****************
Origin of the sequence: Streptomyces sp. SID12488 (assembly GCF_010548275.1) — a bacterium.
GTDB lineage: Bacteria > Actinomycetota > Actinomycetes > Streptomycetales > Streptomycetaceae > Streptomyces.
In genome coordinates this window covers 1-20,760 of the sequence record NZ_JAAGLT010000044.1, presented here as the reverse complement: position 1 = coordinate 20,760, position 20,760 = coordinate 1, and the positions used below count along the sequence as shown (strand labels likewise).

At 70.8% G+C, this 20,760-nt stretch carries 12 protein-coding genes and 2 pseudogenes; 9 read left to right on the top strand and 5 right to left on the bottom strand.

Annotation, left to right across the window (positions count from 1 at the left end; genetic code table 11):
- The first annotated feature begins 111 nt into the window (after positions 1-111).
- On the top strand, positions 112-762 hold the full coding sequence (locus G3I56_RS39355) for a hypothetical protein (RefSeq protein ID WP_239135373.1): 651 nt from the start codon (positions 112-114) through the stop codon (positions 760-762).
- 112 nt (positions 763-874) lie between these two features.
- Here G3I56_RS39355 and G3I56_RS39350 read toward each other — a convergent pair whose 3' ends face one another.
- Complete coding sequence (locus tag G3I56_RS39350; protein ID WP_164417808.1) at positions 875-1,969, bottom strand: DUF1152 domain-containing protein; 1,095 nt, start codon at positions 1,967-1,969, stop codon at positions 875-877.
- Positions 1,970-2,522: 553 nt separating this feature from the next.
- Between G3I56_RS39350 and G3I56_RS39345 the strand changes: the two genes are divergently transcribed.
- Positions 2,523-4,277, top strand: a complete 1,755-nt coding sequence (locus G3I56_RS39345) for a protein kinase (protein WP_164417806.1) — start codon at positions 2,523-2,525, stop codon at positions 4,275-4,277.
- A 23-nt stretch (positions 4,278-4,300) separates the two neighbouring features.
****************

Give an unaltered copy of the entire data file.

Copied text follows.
Origin of the sequence: Streptomyces sp. SID12488 (assembly GCF_010548275.1) — a bacterium.
GTDB lineage: Bacteria > Actinomycetota > Actinomycetes > Streptomycetales > Streptomycetaceae > Streptomyces.
In genome coordinates this window covers 1-20,760 of the sequence record NZ_JAAGLT010000044.1, presented here as the reverse complement: position 1 = coordinate 20,760, position 20,760 = coordinate 1, and the positions used below count along the sequence as shown (strand labels likewise).

At 70.8% G+C, this 20,760-nt stretch carries 12 protein-coding genes and 2 pseudogenes; 9 read left to right on the top strand and 5 right to left on the bottom strand.

Annotation, left to right across the window (positions count from 1 at the left end; genetic code table 11):
- The first annotated feature begins 111 nt into the window (after positions 1-111).
- On the top strand, positions 112-762 hold the full coding sequence (locus G3I56_RS39355) for a hypothetical protein (RefSeq protein ID WP_239135373.1): 651 nt from the start codon (positions 112-114) through the stop codon (positions 760-762).
- 112 nt (positions 763-874) lie between these two features.
- Here G3I56_RS39355 and G3I56_RS39350 read toward each other — a convergent pair whose 3' ends face one another.
- Complete coding sequence (locus tag G3I56_RS39350; protein ID WP_164417808.1) at positions 875-1,969, bottom strand: DUF1152 domain-containing protein; 1,095 nt, start codon at positions 1,967-1,969, stop codon at positions 875-877.
- Positions 1,970-2,522: 553 nt separating this feature from the next.
- Between G3I56_RS39350 and G3I56_RS39345 the strand changes: the two genes are divergently transcribed.
- Positions 2,523-4,277, top strand: a complete 1,755-nt coding sequence (locus G3I56_RS39345) for a protein kinase (protein WP_164417806.1) — start codon at positions 2,523-2,525, stop codon at positions 4,275-4,277.
- A 23-nt stretch (positions 4,278-4,300) separates the two neighbouring features.